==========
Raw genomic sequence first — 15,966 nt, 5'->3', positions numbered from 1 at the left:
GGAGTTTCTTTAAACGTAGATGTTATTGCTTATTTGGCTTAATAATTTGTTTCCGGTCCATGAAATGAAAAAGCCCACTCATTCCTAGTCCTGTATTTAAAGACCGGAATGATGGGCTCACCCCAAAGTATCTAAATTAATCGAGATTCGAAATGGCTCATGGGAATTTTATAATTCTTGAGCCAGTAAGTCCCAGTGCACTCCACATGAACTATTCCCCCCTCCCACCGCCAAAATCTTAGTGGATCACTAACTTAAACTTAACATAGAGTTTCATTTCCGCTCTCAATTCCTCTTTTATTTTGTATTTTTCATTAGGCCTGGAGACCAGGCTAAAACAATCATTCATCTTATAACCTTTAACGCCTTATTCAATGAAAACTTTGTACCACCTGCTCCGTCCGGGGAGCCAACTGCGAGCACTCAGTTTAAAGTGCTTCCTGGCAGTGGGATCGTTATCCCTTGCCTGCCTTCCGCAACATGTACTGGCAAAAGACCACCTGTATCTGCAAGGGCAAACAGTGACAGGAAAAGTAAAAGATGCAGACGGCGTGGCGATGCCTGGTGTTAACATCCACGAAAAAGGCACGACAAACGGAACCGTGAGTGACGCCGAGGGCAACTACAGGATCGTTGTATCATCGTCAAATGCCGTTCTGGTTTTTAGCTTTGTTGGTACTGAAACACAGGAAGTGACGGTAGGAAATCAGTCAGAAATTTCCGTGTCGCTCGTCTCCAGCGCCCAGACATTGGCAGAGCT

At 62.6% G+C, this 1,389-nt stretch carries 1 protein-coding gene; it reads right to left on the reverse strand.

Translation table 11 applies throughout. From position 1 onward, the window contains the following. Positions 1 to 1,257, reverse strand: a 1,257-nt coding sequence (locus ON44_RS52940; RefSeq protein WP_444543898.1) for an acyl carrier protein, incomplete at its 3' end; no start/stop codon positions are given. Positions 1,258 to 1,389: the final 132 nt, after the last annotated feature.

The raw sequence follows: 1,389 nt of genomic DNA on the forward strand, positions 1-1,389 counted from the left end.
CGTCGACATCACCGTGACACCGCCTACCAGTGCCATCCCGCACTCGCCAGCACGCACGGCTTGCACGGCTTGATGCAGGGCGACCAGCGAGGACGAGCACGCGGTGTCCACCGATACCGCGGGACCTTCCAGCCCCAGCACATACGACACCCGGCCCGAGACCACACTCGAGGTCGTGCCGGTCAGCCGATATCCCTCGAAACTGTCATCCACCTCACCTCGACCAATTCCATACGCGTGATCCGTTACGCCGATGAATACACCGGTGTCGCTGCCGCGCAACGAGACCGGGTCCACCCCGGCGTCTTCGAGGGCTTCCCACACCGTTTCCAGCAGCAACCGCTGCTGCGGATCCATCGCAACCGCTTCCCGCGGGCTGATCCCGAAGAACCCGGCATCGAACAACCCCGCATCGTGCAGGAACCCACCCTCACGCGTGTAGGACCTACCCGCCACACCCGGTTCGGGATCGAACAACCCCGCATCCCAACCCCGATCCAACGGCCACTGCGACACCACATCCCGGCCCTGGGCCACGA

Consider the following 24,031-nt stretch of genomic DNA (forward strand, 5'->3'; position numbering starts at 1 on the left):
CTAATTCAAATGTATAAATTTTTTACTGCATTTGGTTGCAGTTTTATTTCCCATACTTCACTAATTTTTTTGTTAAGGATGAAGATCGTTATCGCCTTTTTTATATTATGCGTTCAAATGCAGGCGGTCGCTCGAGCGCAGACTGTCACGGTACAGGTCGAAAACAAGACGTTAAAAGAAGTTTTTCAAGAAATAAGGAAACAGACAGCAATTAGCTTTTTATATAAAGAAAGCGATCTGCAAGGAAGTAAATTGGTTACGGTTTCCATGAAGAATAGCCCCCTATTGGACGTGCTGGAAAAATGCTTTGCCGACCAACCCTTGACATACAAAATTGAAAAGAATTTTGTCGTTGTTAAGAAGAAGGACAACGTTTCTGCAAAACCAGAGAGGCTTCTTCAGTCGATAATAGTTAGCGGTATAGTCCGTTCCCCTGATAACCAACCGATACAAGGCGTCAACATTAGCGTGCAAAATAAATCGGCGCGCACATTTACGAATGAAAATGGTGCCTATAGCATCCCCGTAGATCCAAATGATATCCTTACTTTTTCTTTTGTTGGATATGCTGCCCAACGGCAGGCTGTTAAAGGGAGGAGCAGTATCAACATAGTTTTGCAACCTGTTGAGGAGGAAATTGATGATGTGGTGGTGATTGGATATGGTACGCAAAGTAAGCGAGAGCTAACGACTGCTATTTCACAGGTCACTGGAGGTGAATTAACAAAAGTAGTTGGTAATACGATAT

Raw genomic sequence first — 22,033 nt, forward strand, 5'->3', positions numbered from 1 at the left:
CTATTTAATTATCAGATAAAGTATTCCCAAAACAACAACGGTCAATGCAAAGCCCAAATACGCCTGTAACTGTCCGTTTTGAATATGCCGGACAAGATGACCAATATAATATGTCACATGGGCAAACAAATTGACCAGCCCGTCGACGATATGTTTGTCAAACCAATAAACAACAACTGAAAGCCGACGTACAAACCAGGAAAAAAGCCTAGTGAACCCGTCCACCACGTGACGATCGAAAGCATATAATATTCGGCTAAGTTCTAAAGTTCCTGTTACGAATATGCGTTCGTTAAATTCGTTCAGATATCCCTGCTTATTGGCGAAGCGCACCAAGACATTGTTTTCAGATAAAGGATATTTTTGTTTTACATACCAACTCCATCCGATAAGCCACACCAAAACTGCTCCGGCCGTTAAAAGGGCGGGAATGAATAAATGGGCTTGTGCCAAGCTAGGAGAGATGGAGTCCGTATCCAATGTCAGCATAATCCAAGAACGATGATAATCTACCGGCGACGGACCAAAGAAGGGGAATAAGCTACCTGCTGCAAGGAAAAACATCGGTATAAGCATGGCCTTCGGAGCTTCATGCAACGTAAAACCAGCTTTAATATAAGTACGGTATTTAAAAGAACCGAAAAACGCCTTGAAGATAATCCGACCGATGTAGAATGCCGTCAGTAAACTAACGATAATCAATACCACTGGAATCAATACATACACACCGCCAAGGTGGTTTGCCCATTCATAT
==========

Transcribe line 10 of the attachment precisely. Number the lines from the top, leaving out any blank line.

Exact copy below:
CTATTTAATTATCAGATAAAGTATTCCCAAAACAACAACGGTCAATGCAAAGCCCAAATACGCCTGTAACTGTCCGTTTTGAATATGCCGGACAAGATGACCAATATAATATGTCACATGGGCAAACAAATTGACCAGCCCGTCGACGATATGTTTGTCAAACCAATAAACAACAACTGAAAGCCGACGTACAAACCAGGAAAAAAGCCTAGTGAACCCGTCCACCACGTGACGATCGAAAGCATATAATATTCGGCTAAGTTCTAAAGTTCCTGTTACGAATATGCGTTCGTTAAATTCGTTCAGATATCCCTGCTTATTGGCGAAGCGCACCAAGACATTGTTTTCAGATAAAGGATATTTTTGTTTTACATACCAACTCCATCCGATAAGCCACACCAAAACTGCTCCGGCCGTTAAAAGGGCGGGAATGAATAAATGGGCTTGTGCCAAGCTAGGAGAGATGGAGTCCGTATCCAATGTCAGCATAATCCAAGAACGATGATAATCTACCGGCGACGGACCAAAGAAGGGGAATAAGCTACCTGCTGCAAGGAAAAACATCGGTATAAGCATGGCCTTCGGAGCTTCATGCAACGTAAAACCAGCTTTAATATAAGTACGGTATTTAAAAGAACCGAAAAACGCCTTGAAGATAATCCGACCGATGTAGAATGCCGTCAGTAAACTAACGATAATCAATACCACTGGAATCAATACATACACACCGCCAAGGTGGTTTGCCCATTCATAT